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RISD 35.013


Lent by the Museum of Art, Rhode Island School of Design (1935.013)

Height: 5 1/16 in. (12.9 cm.); Diameter: 10 7/8 in. (27.6 cm.)

Broken and repaired; worn especially on side B. At one handle evidence of ancient repair; a small piece of bronze rivet remains.

Interior: lion. His head is turned back with mouth opened as if roaring. A border of framed tongues alternating red and black circles the tondo.

Exterior, side A: departure of a warrior. A youth dressed in chitoniskos and holding a javelin rides a horse moving to the right. In front, a gesticulating nude youth and a youth wrapped in a mantle; behind, a gesticulating nude youth and a youth wrapped in a mantle and holding a javelin. At the handles, two sphinxes. Behind the rider, a bird.

Side B: the same. However, the nude youth behind the rider carries a javelin, and neither of the draped figures is armed. Below the scene, a reserved line; at the handles, inverted lotus buds; at the base, rays.

Red: the lion's mane, fillets and parts of the wings of the sphinxes, parts of the drapery, hair of three youths.

White: parts of the drapery, chiton of central rider, sphinxes' flesh, horses' manes and tails (much worn).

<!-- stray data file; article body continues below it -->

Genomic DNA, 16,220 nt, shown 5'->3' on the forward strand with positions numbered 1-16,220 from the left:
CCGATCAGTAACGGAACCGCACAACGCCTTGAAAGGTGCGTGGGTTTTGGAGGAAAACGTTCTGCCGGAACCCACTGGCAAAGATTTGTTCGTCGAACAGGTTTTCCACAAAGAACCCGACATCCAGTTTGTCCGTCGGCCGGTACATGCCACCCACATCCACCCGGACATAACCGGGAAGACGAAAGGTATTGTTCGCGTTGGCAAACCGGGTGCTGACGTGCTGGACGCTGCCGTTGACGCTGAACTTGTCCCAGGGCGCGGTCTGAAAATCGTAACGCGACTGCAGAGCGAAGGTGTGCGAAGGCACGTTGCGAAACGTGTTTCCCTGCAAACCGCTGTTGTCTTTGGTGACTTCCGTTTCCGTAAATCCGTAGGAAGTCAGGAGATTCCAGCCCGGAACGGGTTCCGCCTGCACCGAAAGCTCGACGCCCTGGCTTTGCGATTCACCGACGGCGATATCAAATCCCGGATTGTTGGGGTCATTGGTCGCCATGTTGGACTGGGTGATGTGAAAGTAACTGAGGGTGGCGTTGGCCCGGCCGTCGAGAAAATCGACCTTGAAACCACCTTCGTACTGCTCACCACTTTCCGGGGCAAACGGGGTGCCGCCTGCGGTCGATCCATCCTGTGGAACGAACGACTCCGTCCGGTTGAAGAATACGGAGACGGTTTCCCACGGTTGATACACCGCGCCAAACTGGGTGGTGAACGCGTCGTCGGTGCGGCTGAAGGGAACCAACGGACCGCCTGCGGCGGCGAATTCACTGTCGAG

Unattributed ca. 550 - 540 B. C.

Siana cups, so named because two well-known examples were found at Siana on Rhodes, are the dominant type of kylix in the second quarter of the sixth century. The shape is a continuation of the Komast cup (Yale 1913.102), but the foot and lip are longer. Unlike the Komast cup, the inside of the Siana cup is also decorated, beginning the long tradition of tondo pictures. The decoration on this cup is of the overlap type with the scene extending into the offset lip. J. Frel suggested a comparison with a Siana cup in Prague (Prague 18,52 K 1241; ABV, 682) by the Civico Painter which shows a similar scene.


Luce 1936, no. 3, p. 36, fig. 1.

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